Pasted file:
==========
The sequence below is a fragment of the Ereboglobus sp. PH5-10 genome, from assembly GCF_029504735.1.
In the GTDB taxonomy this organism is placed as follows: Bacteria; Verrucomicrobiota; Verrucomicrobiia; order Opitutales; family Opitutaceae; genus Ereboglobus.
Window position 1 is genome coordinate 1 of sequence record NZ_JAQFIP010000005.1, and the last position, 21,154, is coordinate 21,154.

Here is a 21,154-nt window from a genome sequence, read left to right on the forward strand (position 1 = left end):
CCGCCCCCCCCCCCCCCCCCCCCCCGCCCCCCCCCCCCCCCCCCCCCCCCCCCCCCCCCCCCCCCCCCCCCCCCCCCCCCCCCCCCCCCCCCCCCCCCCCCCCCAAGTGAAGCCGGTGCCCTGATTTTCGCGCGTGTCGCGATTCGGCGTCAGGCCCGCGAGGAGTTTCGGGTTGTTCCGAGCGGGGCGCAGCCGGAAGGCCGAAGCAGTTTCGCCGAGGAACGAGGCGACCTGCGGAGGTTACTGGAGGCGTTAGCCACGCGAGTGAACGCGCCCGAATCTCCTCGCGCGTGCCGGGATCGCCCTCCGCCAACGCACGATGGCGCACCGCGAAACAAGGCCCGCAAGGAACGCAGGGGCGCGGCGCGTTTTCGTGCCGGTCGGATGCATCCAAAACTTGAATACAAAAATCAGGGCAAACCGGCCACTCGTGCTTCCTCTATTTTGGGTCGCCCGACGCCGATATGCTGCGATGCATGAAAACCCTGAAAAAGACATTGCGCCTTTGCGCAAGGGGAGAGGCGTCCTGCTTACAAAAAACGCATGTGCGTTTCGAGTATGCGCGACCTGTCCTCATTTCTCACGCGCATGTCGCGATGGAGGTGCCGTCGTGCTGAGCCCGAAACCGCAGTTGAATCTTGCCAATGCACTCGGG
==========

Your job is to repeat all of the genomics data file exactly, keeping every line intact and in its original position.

The sequence below is a fragment of the Ereboglobus sp. PH5-10 genome, from assembly GCF_029504735.1.
In the GTDB taxonomy this organism is placed as follows: Bacteria; Verrucomicrobiota; Verrucomicrobiia; order Opitutales; family Opitutaceae; genus Ereboglobus.
Window position 1 is genome coordinate 1 of sequence record NZ_JAQFIP010000005.1, and the last position, 21,154, is coordinate 21,154.

Here is a 21,154-nt window from a genome sequence, read left to right on the forward strand (position 1 = left end):
CCGCCCCCCCCCCCCCCCCCCCCCCGCCCCCCCCCCCCCCCCCCCCCCCCCCCCCCCCCCCCCCCCCCCCCCCCCCCCCCCCCCCCCCCCCCCCCCCCCCCCCCAAGTGAAGCCGGTGCCCTGATTTTCGCGCGTGTCGCGATTCGGCGTCAGGCCCGCGAGGAGTTTCGGGTTGTTCCGAGCGGGGCGCAGCCGGAAGGCCGAAGCAGTTTCGCCGAGGAACGAGGCGACCTGCGGAGGTTACTGGAGGCGTTAGCCACGCGAGTGAACGCGCCCGAATCTCCTCGCGCGTGCCGGGATCGCCCTCCGCCAACGCACGATGGCGCACCGCGAAACAAGGCCCGCAAGGAACGCAGGGGCGCGGCGCGTTTTCGTGCCGGTCGGATGCATCCAAAACTTGAATACAAAAATCAGGGCAAACCGGCCACTCGTGCTTCCTCTATTTTGGGTCGCCCGACGCCGATATGCTGCGATGCATGAAAACCCTGAAAAAGACATTGCGCCTTTGCGCAAGGGGAGAGGCGTCCTGCTTACAAAAAACGCATGTGCGTTTCGAGTATGCGCGACCTGTCCTCATTTCTCACGCGCATGTCGCGATGGAGGTGCCGTCGTGCTGAGCCCGAAACCGCAGTTGAATCTTGCCAATGCACTCGGG